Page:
Dry eye—often caused by meibomian gland dysfunction (MGD)—is more frequent among older patients. However, researchers now believe it may be under-diagnosed and under-treated in young patients, possibly affecting athletic and academic performance in children.
Researchers recently discovered that 15% of study participants exhibited ocular symptoms, and most had mild meibomian gland dropout in one or both eyelids. The latter finding was unexpected, as meibomian gland dropout is thought to increase with age; these adolescents were already experiencing a significant impact.
This cross-sectional study evaluated 225 subjects between the ages of eight and 17. Each participant completed dry eye and lifestyle questionnaires. The team assessed their tear film, performed meibography and analyzed the differences in ocular surface parameters between age groups based on clinical findings and lifestyle factors.
The investigators found that 15% of the patients had ocular discomfort, primarily itching and irritation. They note that tear meniscus height increased with age and was greatest in the oldest subjects. Meibography showed that 39% of the upper and 39% of the lower eyelids had meibomian gland dropout, with average scores of 0.50±0.57 for the upper eyelids and 0.67±0.93 for the lower.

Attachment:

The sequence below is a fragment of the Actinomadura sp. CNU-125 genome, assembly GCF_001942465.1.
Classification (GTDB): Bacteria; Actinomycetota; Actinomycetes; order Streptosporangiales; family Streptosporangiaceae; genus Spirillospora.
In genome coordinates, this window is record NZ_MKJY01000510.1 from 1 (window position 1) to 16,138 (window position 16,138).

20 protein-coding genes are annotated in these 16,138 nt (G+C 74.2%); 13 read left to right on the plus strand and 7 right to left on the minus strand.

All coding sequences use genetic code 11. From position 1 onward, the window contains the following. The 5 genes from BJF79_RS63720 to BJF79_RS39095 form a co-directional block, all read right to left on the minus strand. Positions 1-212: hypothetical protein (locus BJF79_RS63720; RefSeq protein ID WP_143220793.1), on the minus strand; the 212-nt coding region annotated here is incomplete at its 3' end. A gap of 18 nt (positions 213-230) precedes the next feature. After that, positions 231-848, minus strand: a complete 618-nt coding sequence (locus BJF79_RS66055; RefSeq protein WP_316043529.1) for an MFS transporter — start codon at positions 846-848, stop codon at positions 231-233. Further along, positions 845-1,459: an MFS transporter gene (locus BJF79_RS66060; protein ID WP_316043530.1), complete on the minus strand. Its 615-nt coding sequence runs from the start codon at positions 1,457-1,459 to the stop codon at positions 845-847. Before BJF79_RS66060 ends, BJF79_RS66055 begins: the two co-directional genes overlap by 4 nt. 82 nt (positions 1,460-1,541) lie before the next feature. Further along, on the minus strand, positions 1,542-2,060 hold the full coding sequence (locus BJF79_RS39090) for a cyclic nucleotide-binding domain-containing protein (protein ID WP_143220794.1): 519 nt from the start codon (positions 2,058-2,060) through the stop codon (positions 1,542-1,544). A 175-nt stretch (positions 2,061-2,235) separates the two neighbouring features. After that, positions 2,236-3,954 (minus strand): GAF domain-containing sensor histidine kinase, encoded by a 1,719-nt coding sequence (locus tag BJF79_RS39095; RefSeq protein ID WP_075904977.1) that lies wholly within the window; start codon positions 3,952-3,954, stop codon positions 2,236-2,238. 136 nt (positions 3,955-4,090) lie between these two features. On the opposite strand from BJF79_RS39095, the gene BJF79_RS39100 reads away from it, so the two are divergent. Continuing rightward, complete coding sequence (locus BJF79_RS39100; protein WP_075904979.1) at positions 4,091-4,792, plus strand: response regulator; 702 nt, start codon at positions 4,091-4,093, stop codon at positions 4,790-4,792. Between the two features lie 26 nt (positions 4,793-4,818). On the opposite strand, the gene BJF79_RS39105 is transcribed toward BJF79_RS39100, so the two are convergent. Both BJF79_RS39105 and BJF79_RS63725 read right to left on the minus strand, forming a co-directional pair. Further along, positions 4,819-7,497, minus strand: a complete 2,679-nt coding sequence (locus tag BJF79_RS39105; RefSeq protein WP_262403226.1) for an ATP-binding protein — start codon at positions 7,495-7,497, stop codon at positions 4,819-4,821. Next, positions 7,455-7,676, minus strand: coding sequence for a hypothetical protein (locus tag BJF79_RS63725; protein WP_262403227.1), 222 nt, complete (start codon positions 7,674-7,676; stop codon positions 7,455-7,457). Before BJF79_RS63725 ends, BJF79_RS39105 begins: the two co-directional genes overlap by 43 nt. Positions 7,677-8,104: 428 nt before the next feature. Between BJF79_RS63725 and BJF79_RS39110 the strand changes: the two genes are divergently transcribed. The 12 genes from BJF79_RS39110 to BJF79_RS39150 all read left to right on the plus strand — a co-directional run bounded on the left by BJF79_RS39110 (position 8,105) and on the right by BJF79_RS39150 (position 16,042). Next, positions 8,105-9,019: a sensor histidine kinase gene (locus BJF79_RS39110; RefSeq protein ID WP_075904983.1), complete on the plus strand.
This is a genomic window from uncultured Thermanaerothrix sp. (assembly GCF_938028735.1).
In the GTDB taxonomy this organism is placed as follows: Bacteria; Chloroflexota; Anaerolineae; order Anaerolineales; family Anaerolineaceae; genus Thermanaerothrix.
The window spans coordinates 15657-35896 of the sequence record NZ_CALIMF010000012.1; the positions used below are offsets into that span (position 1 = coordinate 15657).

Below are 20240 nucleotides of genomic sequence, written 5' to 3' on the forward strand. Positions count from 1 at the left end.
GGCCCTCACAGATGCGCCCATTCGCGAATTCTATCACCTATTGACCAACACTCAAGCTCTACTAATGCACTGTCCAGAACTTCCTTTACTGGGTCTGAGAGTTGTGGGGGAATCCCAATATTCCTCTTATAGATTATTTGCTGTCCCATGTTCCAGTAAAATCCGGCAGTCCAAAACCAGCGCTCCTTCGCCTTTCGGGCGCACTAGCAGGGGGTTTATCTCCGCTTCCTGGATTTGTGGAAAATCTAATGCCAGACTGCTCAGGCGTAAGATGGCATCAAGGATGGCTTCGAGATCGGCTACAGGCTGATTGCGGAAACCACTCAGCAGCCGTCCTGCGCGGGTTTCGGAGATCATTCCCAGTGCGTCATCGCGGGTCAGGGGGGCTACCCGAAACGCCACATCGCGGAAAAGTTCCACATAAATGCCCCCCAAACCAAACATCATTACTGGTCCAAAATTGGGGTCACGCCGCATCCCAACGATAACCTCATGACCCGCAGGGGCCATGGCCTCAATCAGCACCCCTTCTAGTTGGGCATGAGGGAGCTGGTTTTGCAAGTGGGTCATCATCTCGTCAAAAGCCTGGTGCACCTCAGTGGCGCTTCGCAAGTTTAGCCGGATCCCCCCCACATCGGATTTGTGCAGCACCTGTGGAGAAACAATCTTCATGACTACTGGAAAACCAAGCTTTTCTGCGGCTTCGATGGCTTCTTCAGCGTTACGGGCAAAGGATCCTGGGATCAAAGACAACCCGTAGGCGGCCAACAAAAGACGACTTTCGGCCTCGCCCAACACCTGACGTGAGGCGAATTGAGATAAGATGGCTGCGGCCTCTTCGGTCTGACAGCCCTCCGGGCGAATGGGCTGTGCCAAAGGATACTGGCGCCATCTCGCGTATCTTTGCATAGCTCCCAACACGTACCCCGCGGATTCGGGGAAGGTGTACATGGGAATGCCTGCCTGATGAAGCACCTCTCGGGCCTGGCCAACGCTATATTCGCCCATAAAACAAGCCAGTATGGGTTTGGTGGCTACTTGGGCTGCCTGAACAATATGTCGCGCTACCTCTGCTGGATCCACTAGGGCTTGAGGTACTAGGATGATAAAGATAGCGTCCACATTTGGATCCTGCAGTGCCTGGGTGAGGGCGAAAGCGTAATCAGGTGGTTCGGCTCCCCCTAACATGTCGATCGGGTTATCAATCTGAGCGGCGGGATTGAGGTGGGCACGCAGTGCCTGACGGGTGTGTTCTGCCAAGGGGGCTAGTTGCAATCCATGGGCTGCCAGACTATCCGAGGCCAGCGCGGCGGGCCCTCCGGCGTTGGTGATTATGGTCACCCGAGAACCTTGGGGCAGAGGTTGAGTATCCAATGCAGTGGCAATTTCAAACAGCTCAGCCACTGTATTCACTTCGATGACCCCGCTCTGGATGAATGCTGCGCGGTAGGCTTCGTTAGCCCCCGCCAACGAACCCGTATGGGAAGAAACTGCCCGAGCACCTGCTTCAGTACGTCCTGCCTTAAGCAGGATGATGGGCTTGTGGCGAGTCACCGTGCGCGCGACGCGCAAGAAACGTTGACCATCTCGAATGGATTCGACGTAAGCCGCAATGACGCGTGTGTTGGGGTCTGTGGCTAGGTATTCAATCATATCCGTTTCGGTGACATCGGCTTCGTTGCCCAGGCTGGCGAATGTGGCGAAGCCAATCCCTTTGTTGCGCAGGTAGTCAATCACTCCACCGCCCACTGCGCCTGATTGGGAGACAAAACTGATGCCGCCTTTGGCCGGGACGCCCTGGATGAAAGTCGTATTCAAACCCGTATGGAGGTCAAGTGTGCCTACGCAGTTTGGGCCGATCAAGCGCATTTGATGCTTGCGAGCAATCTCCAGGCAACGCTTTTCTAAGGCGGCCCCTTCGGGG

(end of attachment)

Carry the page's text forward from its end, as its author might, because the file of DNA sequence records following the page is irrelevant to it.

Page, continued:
The team found no correlation between device use and meibomian gland dropout for either the upper or lower eyelids—meaning that the effects of long-term digital device use are still unclear. Based on the 27% of patients who had an ocular surface disease index score greater than 12, the study authors determined that one in four subjects should be classified as having dry eye.
“Clinicians should anticipate that approximately one in seven patients in this age range may be experiencing mild symptoms of ocular dryness without classic clinical signs, which could be an indication that the ocular surface system in adolescents is robust enough to compensate,” they noted.
Clinicians should discuss possible symptoms and evaluate meibomian gland function in this patient population to help detect ocular surface disease earlier, the researchers concluded.
|Tichenor AA, Ziemanski JF, Ngo W, et al. Tear film and meibomian gland characteristics in adolescents. Cornea. September 17, 2019. [Epub ahead of print].|